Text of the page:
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THEATER: Ventura County | NOTES

Trench Drama

Play gives a harrowing account of platoon life during Vietnam War.


Service plays--from the action-drama of "Stalag 17" and comedies including "No Time for Sergeants" and "Biloxi Blues" to those with serious overtones such as "Mister Roberts"--are a time-honored sub-genre.

While "Tracers" has its amusing moments, the play is a harrowing look at the Vietnam War as seen from the trenches.

Ending its brief Moorpark College run this week, the drama was written by actors who had seen duty during the war. "Tracers" follows an Army platoon from its first day of basic training through the return home from action. This play is not to be confused with David Hare's better-known Vietnam-era drama "Streamers," which never leaves boot camp. (A "tracer" is a bullet that leaves a trail; a "streamer" is a parachute that fails to open).

"Tracers," directed by Katherine Lewis, packs a lot of power and imagery into two hours. The strong ensemble acting is assisted by numerous slide projections and probably the best use of sound and music in a drama in this area in years.

William Wilson must be singled out for his work as the drill instructor charged with turning boys into soldiers in eight weeks. He has the attitude and language down solid (those with sensitive ears should keep in mind that this is a group of soldiers, not a student-faculty mixer).

The platoon resembles the cast of any war movie of any era, with its cross-section of ethnicities and personalities--a Latino (Romeo Valentino), a large guy nicknamed Little John (Jeremy Di Paolo), a black (Malik Booth), a couple of studious types (Matt Ferrill, Nick Rodriguez), and so on. Before their tour of duty has been completed, the men have experienced drugs, a Dear John letter, suicide, animal bites and lots of enemy fire.

It's said to be nearly impossible to explain the feeling of being in combat to someone who hasn't experienced it, but "Saving Private Ryan" comes a long way. And if you were able to watch "Tracers" in blistering heat and suffocating humidity, amid bullets and land mines, the play would come closer to the wartime experience than any rational person would want. Be thankful, then, for Moorpark College's efficient air-conditioning system.

* "Tracers" continues through Saturday at Moorpark College Performing Arts Center, 7075 Campus Road. Performances are today at 1:30 p.m.; Fridays and Saturdays at 8 p.m. Today's matinee will be followed by a discussion led by Moorpark College faculty members who are Vietnam War veterans. Tickets are $10; $8, seniors and students; 378-1485.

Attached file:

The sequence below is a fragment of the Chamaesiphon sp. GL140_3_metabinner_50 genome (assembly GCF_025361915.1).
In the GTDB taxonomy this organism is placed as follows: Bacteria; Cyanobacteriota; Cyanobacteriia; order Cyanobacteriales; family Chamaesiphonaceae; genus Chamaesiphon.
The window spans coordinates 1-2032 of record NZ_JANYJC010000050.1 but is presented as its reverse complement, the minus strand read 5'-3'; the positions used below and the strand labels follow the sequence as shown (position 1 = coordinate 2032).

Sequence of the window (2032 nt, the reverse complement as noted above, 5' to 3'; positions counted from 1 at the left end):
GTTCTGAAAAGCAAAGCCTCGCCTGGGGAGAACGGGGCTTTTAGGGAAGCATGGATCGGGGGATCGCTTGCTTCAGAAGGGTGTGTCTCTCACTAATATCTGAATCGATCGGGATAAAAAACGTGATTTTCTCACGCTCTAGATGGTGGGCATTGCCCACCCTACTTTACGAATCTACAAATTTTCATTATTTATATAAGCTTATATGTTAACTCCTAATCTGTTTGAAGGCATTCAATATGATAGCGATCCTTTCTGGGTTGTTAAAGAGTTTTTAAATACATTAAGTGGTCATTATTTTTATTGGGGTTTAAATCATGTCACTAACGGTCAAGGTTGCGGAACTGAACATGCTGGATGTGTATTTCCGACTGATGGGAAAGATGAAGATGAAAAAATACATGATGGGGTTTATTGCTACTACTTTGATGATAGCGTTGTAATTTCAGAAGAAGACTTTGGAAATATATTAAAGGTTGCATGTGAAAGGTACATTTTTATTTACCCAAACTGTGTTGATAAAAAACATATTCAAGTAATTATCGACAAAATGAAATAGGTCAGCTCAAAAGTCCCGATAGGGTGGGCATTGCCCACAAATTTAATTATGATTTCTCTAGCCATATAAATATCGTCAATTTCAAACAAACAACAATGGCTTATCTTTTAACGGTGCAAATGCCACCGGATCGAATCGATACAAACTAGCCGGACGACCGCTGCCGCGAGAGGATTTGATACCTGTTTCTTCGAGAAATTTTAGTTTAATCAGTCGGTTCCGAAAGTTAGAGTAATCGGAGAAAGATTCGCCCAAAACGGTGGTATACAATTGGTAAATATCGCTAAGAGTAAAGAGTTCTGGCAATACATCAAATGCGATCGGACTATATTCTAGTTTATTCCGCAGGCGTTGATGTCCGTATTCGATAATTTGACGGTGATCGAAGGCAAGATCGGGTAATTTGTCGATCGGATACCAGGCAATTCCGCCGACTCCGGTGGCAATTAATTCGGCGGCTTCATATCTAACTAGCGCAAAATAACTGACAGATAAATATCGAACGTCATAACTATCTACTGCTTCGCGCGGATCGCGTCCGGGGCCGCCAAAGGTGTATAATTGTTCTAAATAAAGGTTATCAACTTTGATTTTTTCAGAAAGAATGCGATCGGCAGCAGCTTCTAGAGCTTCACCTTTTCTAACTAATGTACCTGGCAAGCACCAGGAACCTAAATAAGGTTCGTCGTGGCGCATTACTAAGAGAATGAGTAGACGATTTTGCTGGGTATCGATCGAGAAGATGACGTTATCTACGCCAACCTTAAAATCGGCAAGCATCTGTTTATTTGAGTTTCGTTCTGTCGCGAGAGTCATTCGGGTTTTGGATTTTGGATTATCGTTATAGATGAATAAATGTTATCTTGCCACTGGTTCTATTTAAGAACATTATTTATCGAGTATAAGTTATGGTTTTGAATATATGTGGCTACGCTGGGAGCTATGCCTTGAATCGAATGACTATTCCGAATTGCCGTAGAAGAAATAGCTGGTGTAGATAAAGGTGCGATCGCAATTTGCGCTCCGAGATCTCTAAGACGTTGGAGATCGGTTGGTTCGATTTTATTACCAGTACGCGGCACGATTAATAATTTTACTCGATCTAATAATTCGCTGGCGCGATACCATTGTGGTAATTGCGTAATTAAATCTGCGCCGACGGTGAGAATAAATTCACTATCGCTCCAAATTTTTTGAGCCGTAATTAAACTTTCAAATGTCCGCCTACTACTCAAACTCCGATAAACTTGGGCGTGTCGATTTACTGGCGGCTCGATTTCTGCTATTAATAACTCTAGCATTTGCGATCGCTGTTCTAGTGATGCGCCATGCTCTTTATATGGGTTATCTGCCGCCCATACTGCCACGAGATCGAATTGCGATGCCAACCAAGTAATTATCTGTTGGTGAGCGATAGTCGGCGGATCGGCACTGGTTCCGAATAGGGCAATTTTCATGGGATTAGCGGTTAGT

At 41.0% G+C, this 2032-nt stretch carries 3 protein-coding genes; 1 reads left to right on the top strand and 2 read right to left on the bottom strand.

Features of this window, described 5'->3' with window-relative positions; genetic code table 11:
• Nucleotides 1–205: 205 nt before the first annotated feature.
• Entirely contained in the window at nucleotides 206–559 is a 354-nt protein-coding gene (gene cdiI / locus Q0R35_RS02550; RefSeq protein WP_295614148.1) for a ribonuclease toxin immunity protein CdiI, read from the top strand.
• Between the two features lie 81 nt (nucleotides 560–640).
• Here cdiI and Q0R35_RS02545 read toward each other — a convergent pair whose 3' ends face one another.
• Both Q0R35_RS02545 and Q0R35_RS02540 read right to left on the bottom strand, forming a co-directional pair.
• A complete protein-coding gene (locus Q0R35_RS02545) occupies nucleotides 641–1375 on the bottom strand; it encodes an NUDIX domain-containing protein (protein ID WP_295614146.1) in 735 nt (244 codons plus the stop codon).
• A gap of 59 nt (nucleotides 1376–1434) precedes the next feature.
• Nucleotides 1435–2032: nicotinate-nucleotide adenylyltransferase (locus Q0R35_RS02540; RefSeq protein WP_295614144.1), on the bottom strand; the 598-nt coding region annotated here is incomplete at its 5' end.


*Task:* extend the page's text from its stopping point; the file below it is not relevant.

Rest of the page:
Mystery Parody: The first thing you should know about "The Butler Did It," Tim Kelly's comedy at the Marquie Dinner Theatre, is that the butler didn't do it: There isn't one to be found. But there is an island near San Francisco, isolated by a storm, where a socialite (Denise Lowe) has invited several prominent mystery writers, asking that all show up costumed as their fictional creations. Before long, a corpse is discovered, and it's up to the guests to discover who dunnit.

It helps to know mystery literature well enough to recognize caricatures that include Lord Peter Wimsey (David Meidenbauer); Nick and Nora Charles (Brian Bookbinder, Jennifer Taylor); Charlie Chan (Matthew Stude); and Philip Marlowe (Tim Ahern). But the parodies don't resemble the prototypes very closely. Wimsey, for instance, would never dress as Sherlock Holmes; Marlowe is played more like Mickey Spillane; Chan was a cultured Honolulu police detective, not a coolie.

That said, the play--directed with gusto by Keith Hurt--is fast and funny. Notable are the social secretary, played by Patricia Adrian; and the maid, a funny performance by Judy Weaver.

* "The Butler Did It" continues Thursdays-Saturdays through Nov. 28 at Marquie Dinner Theatre, 340 N. Mobil Ave., Camarillo. Doors open at 6:30 p.m.; dinner is at 7, and the show begins sometime after 8. Tickets are $33, which includes the play, buffet dinner with choice of entrees, nonalcoholic beverages, tax and gratuity; a full cash bar is available. Discounts are available to seniors and children. For reservations (mandatory) or information, call (805) 484-9909.

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